It seems anymore that researchers, scientists and studies all can have different conclusions all from similar tests. Take the recent news about Does Caffeine Intake Affect Glucose? First you might be asking yourself, “What is Glucose in the first place and why should I care?” Basically, Glucose is a type of sugar that is our body’s primary source of energy. It comes mostly from eating (then digesting) carbohydrates such as rice, pasta, grains, potatoes, fruits, a few vegetables, and processed sweets. Glucose is needed by all of our cells and organs.
So yeah, it’s very important, to say the least. And it’s when our Glucose levels aren’t properly regulated that we can develop serious conditions such as diabetes. And that’s where insulin come into play. After you eat, the food is broken down into Glucose but, to give your body control over its use of energy, your cells cannot use Glucose without insulin – a hormone secreted from cells in the pancreas. Insulin helps the cells absorb Glucose and convert it into energy. It’s when that process is interrupted or hindered with that excess glucose can build up in the bloodstream, setting the stage for diabetes. And that study was stating that perhaps caffeine (which many of us ingest daily) could be the culprit with insulin production (perhaps even insulin resistance).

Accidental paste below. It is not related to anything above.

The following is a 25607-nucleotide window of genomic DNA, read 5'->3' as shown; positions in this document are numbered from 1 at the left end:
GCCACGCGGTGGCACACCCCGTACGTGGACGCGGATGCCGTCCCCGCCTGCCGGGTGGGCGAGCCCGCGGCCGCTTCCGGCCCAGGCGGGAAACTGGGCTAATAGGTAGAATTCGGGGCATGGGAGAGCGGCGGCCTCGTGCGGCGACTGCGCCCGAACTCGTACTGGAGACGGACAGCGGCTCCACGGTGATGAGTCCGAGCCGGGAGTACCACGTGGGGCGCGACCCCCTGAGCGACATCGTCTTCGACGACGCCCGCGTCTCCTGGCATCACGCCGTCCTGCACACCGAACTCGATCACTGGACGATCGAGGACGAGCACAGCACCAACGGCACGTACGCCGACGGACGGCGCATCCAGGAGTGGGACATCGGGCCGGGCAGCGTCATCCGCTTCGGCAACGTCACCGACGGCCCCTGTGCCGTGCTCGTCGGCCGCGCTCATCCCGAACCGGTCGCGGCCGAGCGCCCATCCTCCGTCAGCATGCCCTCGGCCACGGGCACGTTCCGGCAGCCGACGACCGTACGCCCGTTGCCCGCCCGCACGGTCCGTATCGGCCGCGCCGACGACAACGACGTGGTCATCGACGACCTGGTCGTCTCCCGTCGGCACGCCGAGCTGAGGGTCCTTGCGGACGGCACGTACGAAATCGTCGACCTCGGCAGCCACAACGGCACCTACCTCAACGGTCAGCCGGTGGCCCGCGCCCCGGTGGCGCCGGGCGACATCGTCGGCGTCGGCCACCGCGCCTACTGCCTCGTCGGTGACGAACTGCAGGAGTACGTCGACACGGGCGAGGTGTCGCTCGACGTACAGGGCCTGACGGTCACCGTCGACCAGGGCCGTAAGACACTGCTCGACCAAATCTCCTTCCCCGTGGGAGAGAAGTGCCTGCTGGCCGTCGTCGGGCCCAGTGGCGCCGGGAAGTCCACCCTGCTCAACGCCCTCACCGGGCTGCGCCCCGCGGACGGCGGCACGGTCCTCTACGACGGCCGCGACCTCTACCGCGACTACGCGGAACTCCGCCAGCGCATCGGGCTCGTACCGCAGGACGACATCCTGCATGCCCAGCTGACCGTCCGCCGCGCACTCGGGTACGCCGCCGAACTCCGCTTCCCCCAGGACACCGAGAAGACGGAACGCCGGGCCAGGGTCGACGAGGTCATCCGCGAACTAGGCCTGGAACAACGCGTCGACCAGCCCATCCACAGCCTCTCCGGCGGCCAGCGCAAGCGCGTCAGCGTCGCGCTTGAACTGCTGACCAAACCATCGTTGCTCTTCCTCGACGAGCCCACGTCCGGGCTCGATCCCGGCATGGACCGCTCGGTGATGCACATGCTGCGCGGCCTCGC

Then it does go on to state that other studies have contradicted those results. So, no more studies, why not just keep a handle on your own Glucose levels. A normal blood glucose range is in the low to mid 100s. A diagnosis of diabetes is made if your blood glucose reading is 200 mg/dl or higher and you have symptoms of disease such as fatigue, excessive urination, excessive thirst or unplanned weight loss. And to get a Glucose reading it’s as simple as clicking here. It’s part of our Comprehensive Metabolic Panel or CMP.
A CMP will also check the following:
- Albumin/Globulin Ratio
- BUN/Creatinine Ratio
- Carbon Dioxide
- Creatinine with GFR
- Total Bilirubin
- Total Protein
- Urea Nitrogen